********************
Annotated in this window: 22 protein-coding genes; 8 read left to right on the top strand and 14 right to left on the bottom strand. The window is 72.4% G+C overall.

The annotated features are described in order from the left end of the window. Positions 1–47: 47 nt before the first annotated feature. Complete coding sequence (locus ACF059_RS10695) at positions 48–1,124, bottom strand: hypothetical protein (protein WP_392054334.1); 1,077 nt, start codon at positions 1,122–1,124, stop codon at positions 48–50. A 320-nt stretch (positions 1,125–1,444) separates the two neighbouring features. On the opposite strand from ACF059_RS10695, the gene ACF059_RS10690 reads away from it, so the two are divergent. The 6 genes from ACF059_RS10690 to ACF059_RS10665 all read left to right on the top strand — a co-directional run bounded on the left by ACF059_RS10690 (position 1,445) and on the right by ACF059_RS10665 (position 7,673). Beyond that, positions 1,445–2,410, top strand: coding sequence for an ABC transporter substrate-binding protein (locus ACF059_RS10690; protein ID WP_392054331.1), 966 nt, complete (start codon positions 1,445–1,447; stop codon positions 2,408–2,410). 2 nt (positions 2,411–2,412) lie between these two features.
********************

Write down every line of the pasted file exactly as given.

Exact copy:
Annotated in this window: 22 protein-coding genes; 8 read left to right on the top strand and 14 right to left on the bottom strand. The window is 72.4% G+C overall.

The annotated features are described in order from the left end of the window. Positions 1–47: 47 nt before the first annotated feature. Complete coding sequence (locus ACF059_RS10695) at positions 48–1,124, bottom strand: hypothetical protein (protein WP_392054334.1); 1,077 nt, start codon at positions 1,122–1,124, stop codon at positions 48–50. A 320-nt stretch (positions 1,125–1,444) separates the two neighbouring features. On the opposite strand from ACF059_RS10695, the gene ACF059_RS10690 reads away from it, so the two are divergent. The 6 genes from ACF059_RS10690 to ACF059_RS10665 all read left to right on the top strand — a co-directional run bounded on the left by ACF059_RS10690 (position 1,445) and on the right by ACF059_RS10665 (position 7,673). Beyond that, positions 1,445–2,410, top strand: coding sequence for an ABC transporter substrate-binding protein (locus ACF059_RS10690; protein ID WP_392054331.1), 966 nt, complete (start codon positions 1,445–1,447; stop codon positions 2,408–2,410). 2 nt (positions 2,411–2,412) lie between these two features.